There is a university department that studies emotions, and one of the ideas that it has generated is that emotions change. Not just that we feel different things at different moments in our lives – as I am sure we all experience – but that emotions change over time and according to place. One example is that there is an old Japanese word for the pleasure experienced when handing over responsibility for life decisions to someone else. In our society, where we are schooled that we are individuals who must direct our own lives and make our own decisions, such a handover of responsibility would usually be seen as a cause for a kind of sorrow.
The thought that emotions not only have different labels in different societies but are subjectively different from person to person goes against one of the assumptions of our times, which we have all soaked in to an extent – namely, that human beings are always the same, everywhere.
A crude version of this is that, apart from very minor variations, we are the same beings that evolved in the savannah in Africa four million years ago, so everything human can be reduced to the evolved needs of Australopithecus. A few decades ago, this belief was used as a justification by various thinkers – all men coincidentally – for aggressive male behaviour. The writer Elaine Morgan called this Tarzanism.
Jesus clearly did not subscribe to this view of human nature.
In the Gospel this morning we heard not only how the meaning of his life was to be realised through self-giving, but also of the male disciples arguing about which of them was going to be number one, and of Jesus’ gentle rejoinder.
In typically Marcan fashion we get a very economical account of the whole affair, but one which invites us to read between the lines. Jesus and his followers appear to be walking south towards Jerusalem where Jesus’ prediction about the manner of his death is going to be fulfilled. They are heading away from their home in Galilee into unfamiliar territory. Capernaum is the last mentioned haven before the next stage of the journey. The disciples’ argument about precedence is just one more example of how hard they found following Jesus to be. The inference from Mark is that he noticed their dispute but waited until the right moment and the right place to inquire about it.
When Jesus asks them what they were arguing about they are wonderfully shifty, responding with an embarrassed silence. He does not castigate them or tear a strip off them. He puts to them, very gently, an alternative.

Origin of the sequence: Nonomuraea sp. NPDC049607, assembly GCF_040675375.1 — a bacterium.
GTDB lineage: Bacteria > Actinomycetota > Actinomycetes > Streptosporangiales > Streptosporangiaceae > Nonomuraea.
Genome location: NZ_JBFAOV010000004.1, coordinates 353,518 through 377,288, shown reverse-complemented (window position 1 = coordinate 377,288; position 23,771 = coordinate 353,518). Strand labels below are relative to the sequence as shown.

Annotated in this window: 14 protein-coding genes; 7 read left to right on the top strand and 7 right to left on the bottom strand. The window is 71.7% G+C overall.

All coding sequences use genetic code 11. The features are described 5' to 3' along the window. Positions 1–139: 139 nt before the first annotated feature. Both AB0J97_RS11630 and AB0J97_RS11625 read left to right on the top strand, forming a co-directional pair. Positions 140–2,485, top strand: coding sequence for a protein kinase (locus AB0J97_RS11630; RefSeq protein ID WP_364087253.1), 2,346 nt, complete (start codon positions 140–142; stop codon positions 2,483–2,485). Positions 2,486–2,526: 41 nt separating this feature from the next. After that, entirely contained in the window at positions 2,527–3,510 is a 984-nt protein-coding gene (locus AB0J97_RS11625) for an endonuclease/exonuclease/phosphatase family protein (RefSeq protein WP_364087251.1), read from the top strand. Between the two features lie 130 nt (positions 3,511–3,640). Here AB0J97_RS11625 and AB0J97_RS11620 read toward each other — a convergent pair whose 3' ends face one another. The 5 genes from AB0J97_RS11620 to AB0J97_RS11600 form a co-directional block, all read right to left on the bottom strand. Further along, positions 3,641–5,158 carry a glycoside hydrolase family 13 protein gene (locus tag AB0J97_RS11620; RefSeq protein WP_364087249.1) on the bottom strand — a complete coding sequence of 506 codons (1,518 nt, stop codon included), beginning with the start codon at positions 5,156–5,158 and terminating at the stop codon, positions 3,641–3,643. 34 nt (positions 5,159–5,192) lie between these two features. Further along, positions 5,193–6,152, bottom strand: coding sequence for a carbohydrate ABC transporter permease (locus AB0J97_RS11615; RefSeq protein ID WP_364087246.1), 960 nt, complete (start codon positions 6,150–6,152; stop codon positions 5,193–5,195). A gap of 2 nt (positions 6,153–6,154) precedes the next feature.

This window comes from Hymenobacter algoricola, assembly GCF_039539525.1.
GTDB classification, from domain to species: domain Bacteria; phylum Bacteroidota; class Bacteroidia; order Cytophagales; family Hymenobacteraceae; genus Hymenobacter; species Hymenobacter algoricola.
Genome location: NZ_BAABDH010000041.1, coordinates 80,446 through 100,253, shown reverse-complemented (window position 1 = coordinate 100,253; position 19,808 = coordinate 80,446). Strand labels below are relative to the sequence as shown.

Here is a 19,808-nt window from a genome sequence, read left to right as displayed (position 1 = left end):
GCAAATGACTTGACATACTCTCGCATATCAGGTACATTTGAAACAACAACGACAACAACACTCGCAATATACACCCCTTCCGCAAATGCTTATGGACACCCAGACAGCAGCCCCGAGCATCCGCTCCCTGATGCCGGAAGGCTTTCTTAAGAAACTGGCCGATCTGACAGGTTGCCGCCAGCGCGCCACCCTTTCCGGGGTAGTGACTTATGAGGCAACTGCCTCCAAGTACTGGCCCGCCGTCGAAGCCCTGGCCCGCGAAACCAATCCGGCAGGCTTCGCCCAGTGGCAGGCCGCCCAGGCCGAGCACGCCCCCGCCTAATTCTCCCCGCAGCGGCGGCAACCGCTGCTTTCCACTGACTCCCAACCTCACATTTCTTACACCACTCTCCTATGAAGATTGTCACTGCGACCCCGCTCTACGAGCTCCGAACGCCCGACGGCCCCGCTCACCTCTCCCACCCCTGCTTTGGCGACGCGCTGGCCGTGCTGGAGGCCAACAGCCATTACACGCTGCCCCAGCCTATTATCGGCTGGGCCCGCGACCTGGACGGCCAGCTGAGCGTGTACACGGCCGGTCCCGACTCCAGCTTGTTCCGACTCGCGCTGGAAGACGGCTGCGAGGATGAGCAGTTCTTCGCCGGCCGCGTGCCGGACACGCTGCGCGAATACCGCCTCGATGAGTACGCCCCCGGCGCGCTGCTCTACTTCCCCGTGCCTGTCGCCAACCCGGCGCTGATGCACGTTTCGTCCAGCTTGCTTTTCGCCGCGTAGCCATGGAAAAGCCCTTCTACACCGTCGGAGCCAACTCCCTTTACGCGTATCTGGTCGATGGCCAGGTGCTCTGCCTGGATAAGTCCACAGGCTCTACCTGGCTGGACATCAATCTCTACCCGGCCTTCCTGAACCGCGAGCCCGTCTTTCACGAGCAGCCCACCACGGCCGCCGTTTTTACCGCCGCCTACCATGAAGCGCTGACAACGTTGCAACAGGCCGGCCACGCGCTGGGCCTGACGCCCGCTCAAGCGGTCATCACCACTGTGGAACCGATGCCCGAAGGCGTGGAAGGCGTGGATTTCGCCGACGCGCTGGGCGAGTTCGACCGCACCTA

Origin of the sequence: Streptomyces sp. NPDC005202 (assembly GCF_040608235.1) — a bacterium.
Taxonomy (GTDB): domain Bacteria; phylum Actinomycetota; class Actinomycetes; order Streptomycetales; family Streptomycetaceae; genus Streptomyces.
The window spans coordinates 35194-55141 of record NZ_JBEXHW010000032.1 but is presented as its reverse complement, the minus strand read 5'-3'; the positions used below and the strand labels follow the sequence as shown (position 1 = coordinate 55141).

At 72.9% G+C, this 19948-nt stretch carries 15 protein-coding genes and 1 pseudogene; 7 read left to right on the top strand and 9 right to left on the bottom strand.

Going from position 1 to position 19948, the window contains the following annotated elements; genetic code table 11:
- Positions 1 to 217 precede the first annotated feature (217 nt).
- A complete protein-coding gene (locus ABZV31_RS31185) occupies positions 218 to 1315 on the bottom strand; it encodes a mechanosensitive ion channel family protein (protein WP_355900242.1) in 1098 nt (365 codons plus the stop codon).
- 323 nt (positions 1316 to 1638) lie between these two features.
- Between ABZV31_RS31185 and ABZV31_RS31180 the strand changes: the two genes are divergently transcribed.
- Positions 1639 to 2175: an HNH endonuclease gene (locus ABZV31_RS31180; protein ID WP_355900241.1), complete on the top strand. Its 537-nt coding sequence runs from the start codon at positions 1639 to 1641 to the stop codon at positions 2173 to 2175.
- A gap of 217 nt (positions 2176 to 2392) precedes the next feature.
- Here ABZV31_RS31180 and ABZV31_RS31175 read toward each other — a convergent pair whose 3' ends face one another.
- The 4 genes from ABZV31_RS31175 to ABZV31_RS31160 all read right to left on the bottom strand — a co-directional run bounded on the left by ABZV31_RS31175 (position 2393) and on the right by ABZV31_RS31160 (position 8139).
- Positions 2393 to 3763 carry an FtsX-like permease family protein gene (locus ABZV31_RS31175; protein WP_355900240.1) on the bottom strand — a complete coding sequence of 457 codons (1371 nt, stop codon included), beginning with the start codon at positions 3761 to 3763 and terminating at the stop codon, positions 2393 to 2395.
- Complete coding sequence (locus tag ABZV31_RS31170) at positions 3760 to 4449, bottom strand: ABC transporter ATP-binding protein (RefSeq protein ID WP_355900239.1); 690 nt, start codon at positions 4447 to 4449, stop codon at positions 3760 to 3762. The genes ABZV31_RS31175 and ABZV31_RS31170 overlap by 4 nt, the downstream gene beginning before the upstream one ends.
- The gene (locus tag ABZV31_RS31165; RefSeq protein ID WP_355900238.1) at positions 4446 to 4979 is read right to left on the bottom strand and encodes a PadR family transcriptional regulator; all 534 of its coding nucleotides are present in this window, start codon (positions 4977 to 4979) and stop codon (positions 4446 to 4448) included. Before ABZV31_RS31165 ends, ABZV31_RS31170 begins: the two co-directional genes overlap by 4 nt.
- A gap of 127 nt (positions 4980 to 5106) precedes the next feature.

‘Whoever wants to be first must be last of all and servant of all.’
And then to reinforce the lesson he uses the example of welcoming a child. In that world children did not have the same status as they do in ours, and it is possible that Jesus was using a play on words, as the Aramaic word for child and servant (talya) can mean either. To welcome in my name, he says, is to welcome not just me, but the one who sent me. The message is not an instruction in what to do or not do, but to be this kind of person.
I have been paying a lot of attention in recent weeks to the letter of James, and the section we heard read this morning again is full of insights, some of which echo this wisdom of Jesus.
James 3.13-15 at the very beginning of our reading this morning:
‘Who is wise and understanding among you? Show by your good life that your works are done with gentleness born of wisdom. But if you have bitter envy and selfish ambition in your hearts do not be boastful and false to the truth.’
When I started this sermon I mentioned the research about the mutability of emotions and mentioned the oddness of the Japanese word for the good feeling that comes from surrendering personal autonomy, from the point of view of a society like ours that has almost enthroned personal autonomy as a necessary virtue in itself. But if we are to take Jesus’ teaching and life seriously, we do have to give the ideas of sacrifice and the giving up of power due regard.
I was talking to someone the other day who had a relative who was an enclosed nun, and they were saying that the older they get the more they are able to understand the value of a life given to simplicity and prayer, one aspect of which is that element the great spiritual writer Thomas Merton used to cherish. By not being bombarded by so much data and information, opinion and propaganda, it is possible to take a clearer view of the world.
I suspect that in our hearts most of us know that the world can not sustain levels of constantly increasing consumption – despite Jeff Bezos’ fantasies – and we might wish to be delivered from the psychological assaults of modern consumerism. The contagious hatreds that led to 9/11 and generated a spiral of vengeance since have not weakened W. H. Auden’s case at all.
‘We must love one another or die.’
That teaching of Jesus, not to prioritise our personal desires but to give our attention to others, especially those who are less noticed and deemed less valuable, might be best understood, not as an ethical rule to follow, but as wisdom about what is really good for us.
It is possibly another version of the beatitudes found in the Sermon on the Mount.
Blessed, or happy, or fulfilled, or flourishing are those who are aware of their own frailty and needs and rather than striving to boss the world or knock down all those who threaten them, keep a lookout for the wellbeing of others.